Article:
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Android viewer app for static HTML

This is a method for making a standalone Android "app" from a collection of static HTML and Javascript files, such as files from Offline HTML Indexer or Charlearn mobile. Apps made using the files below should run on any version of Android (v1+), and extra Javascript functions are provided to place text on the Android clipboard.

Packaging an offline site as an app makes it easier for beginners to install, but it does mean the app will not automatically copy any "accessibility" options that were set in the main browser. This app (v1.3+) will copy the system text size (so if someone has set a larger font in system settings, they'll get it), but the range of fonts available from the system settings is typically less than that available from the browser settings. (In Android 1.5+ "pinch to zoom" also works in the app, but in Android 4.4+ this does not reflow the text.) For maximum accessibility, always ship an alternative version of your HTML that is not packaged as an app.

If your app uses "local storage", this requires Android 2.1+ (you can use localStorage.setItem etc in scripts; 'cookies' tend not to work).

UTF-8 encoding is assumed.

Instructions for old Android Developer Tools

In June 2015 Google deprecated the Android Developer Tools (ADT), and in June 2017 removed the download, saying "you should immediately switch" to the newer Android Studio. Since Android Studio does not work on all equipment, you might find these instructions for the older ADT useful if you happen to have downloaded it before June 2017. App updates compiled in old ADT might be rejected by Google's "Play Store" after November 2018 due to new targetting requirements, but may still be "side-loadable" on some devices, plus it's possible to increase the old ADT's "target API level" beyond its original range when using the command line.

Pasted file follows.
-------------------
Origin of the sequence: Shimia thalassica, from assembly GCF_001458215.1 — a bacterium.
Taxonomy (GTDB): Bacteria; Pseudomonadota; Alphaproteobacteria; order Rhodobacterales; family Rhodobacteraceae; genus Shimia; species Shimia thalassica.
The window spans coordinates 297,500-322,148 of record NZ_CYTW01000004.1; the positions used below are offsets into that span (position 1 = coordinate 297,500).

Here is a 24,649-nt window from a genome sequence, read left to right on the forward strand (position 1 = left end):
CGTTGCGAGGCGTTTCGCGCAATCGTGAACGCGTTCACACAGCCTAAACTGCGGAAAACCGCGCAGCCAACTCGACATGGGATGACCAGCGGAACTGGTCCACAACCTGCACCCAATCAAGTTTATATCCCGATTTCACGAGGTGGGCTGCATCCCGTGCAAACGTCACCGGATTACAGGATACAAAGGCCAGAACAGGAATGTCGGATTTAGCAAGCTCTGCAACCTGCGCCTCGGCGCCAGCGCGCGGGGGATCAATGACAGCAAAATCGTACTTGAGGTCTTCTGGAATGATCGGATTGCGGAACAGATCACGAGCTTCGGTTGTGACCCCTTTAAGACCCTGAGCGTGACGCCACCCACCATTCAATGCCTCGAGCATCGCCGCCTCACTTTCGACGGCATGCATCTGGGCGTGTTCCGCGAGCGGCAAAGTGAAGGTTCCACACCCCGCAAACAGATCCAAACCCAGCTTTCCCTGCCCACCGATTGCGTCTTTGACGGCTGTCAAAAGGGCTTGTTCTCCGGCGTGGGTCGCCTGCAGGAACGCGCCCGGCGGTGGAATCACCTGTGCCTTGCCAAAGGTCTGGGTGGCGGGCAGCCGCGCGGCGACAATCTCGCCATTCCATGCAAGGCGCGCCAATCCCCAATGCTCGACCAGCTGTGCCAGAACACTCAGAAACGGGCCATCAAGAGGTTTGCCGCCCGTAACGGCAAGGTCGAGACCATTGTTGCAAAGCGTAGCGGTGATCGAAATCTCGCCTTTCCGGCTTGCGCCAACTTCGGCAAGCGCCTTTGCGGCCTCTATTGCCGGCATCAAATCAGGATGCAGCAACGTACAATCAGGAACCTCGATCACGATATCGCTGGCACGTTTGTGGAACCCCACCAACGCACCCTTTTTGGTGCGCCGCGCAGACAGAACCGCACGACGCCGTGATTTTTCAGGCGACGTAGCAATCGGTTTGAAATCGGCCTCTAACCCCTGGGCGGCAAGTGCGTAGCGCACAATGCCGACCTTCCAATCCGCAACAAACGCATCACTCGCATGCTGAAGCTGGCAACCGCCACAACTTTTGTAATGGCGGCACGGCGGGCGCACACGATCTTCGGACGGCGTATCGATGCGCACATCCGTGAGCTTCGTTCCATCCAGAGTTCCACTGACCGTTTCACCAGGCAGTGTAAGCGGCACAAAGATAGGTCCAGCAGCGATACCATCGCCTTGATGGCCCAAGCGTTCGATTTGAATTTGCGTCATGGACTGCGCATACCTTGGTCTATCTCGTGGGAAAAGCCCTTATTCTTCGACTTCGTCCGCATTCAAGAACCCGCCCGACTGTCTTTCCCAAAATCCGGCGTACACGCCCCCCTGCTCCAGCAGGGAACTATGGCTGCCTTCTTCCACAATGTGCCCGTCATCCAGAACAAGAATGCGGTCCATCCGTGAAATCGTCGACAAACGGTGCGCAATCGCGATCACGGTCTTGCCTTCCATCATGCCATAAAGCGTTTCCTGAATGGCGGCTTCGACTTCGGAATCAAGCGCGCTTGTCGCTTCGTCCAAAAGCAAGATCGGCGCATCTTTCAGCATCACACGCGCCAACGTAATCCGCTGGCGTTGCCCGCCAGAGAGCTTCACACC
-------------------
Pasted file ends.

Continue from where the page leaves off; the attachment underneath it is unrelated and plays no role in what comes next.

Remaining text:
1. In ADT, go to File / New / Android application project
  2. Enter the following information:
    Application NameAny short name you wish (will be shown in the phone's app menu)
    Project Nameanything you want (just needs to be unique on your development computer)
    Package Nameorg.ucam.ssb22.html
    Minimum Required SDKAPI 1: Android 1.0
    or API 7 if you use local storage
  3. Leave everything else as default, but make a note of the project directory (probably mentioned on the second setup screen as "location")
  4. Switch out of ADT, and unpack this html2apk.zip into the project directory, saying "yes" to overwrite (it should overwrite 2 files)
  5. If you use local storage, edit src/org/ucam/ssb22/html/MainActivity.java and uncomment the lines as instructed
  6. (Optional) If you don't want your app to be reloaded with every screen or keyboard change, edit the top-level AndroidManifest.xml file and after <activity put android:configChanges="orientation|screenSize|keyboardHidden" (you will likely need to re-start the ADT after saving this edit)